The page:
MOSCOW, Jan. 1 (CGTN) -- A baby was found alive in the rubble late Tuesday, 35 hours after an apartment building collapsed in Russia, killing at least nine people and leaving dozens more still missing.

Russian rescuers pulled the 10-month-old baby boy hurt but alive from the ruins of the building where he spent the night in sub-zero temperatures after a gas explosion in the industrial city of Magnitogorsk, nearly 1,700 kilometers east of Moscow in the Ural mountains.

"A New Year's miracle has occurred!" Russia's emergencies ministry said in a statement.

Authorities said the little boy had been reunited in hospital with his mother, who also survived the ordeal.

Emergency services posted a video of rescuers slowly prising apart concrete panels and pulling out the baby, who can be seen blinking, before running with him to an ambulance.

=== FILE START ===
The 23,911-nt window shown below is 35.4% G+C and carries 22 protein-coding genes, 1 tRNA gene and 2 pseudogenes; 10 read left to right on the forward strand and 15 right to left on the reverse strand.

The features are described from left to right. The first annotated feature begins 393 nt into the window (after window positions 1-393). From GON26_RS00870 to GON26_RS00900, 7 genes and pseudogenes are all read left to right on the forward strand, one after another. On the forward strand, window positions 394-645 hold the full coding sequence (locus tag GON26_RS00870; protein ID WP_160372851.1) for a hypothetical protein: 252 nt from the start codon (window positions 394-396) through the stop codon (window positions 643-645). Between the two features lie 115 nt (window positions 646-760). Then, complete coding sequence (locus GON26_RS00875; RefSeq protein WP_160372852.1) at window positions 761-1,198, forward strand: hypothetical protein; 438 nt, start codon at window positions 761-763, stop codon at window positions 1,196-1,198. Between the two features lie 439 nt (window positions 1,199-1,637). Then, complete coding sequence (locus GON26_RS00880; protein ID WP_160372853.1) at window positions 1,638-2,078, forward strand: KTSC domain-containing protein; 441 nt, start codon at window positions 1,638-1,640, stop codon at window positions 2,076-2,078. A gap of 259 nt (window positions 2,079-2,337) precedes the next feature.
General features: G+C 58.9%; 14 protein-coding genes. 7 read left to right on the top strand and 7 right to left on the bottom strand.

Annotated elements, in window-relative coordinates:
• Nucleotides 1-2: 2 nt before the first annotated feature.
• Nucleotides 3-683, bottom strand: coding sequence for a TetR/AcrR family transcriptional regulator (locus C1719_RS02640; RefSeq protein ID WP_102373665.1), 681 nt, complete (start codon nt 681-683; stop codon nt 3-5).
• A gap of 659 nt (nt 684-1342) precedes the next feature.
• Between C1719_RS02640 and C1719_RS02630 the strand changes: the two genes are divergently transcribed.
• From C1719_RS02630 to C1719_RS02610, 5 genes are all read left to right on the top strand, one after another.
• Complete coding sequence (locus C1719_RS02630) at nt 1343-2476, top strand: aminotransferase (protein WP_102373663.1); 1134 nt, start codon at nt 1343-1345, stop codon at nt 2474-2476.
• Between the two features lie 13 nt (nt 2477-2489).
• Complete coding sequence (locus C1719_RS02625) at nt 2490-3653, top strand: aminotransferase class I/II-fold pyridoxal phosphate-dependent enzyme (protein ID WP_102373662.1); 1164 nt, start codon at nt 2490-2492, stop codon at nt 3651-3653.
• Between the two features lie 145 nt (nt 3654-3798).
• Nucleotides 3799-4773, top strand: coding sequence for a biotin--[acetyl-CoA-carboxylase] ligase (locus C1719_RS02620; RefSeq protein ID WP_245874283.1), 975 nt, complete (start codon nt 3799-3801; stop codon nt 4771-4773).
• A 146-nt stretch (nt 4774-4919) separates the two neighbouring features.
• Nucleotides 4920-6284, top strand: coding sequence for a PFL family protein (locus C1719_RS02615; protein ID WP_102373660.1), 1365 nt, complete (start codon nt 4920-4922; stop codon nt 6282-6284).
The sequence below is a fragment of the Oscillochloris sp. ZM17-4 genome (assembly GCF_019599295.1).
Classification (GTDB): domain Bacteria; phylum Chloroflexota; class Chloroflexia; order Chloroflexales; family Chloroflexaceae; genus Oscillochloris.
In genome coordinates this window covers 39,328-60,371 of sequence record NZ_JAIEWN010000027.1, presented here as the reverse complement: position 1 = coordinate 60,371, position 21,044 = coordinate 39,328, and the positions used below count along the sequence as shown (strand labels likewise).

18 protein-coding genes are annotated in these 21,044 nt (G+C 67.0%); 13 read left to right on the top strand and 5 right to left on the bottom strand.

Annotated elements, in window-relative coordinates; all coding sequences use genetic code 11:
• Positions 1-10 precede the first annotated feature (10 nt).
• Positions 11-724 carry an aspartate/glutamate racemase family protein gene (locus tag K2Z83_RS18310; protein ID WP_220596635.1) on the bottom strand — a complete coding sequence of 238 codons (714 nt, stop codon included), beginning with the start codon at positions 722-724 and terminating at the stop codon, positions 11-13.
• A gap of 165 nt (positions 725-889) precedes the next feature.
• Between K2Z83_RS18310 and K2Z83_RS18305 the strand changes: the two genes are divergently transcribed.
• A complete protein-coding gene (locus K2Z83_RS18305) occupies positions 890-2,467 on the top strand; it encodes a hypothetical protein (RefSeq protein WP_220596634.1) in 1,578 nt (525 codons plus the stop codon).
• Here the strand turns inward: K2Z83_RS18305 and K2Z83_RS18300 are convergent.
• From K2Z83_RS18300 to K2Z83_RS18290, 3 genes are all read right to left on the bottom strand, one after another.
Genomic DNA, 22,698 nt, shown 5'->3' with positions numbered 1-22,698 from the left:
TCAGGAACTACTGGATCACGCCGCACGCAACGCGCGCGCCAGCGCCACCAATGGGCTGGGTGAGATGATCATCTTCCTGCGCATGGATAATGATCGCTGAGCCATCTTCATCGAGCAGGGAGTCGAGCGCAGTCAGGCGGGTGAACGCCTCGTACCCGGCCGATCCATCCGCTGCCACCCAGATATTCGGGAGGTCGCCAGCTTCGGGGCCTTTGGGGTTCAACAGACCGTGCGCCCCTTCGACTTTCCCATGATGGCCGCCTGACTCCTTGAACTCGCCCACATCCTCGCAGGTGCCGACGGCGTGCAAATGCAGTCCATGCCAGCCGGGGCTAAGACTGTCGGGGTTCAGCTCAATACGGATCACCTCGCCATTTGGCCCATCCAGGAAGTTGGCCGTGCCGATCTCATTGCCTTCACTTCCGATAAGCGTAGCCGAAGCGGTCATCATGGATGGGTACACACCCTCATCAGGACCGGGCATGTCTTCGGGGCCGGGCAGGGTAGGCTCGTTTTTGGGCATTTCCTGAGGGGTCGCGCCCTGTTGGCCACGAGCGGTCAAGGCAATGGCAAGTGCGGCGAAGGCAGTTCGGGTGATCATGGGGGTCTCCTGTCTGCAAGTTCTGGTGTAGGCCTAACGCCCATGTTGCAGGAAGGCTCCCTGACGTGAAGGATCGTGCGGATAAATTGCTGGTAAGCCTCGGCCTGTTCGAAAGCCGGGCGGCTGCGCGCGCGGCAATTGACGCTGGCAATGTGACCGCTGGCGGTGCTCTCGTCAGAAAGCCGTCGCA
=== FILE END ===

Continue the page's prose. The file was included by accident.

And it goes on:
"The rescuers heard crying," Chelyabinsk regional governor Boris Dubrovsky wrote on the Telegram messenger service.

"The baby was saved by being in a cradle and warmly wrapped up."

The little boy survived temperatures that fell overnight to around -27 degrees Celsius, the TASS news agency reported.

He was in an "extremely serious" condition, with severe frostbite to his limbs, a head injury and multiple leg fractures, the health ministry said.

The blast, which occurred early on Monday morning when many residents were asleep, destroyed 35 apartments in the 10-story building and damaged 10 more, according to authorities.

Six people were found alive, among them a 13-year-old boy. Over 30 people were still missing.

Health Minister Veronika Skvortsova said that the chances of finding survivors were fading.

The Soviet-era apartment block in Magnitogorsk, home of one of Russia's largest steel plants, had been home to about 1,100 people. Residents left homeless were being housed in a nearby school.

Investigators have opened a criminal probe into the accident, which the FSB security service said was the result of a gas explosion.

Such explosions are relatively common in Russia, where much of the infrastructure dates back to the Soviet era and safety requirements are often ignored.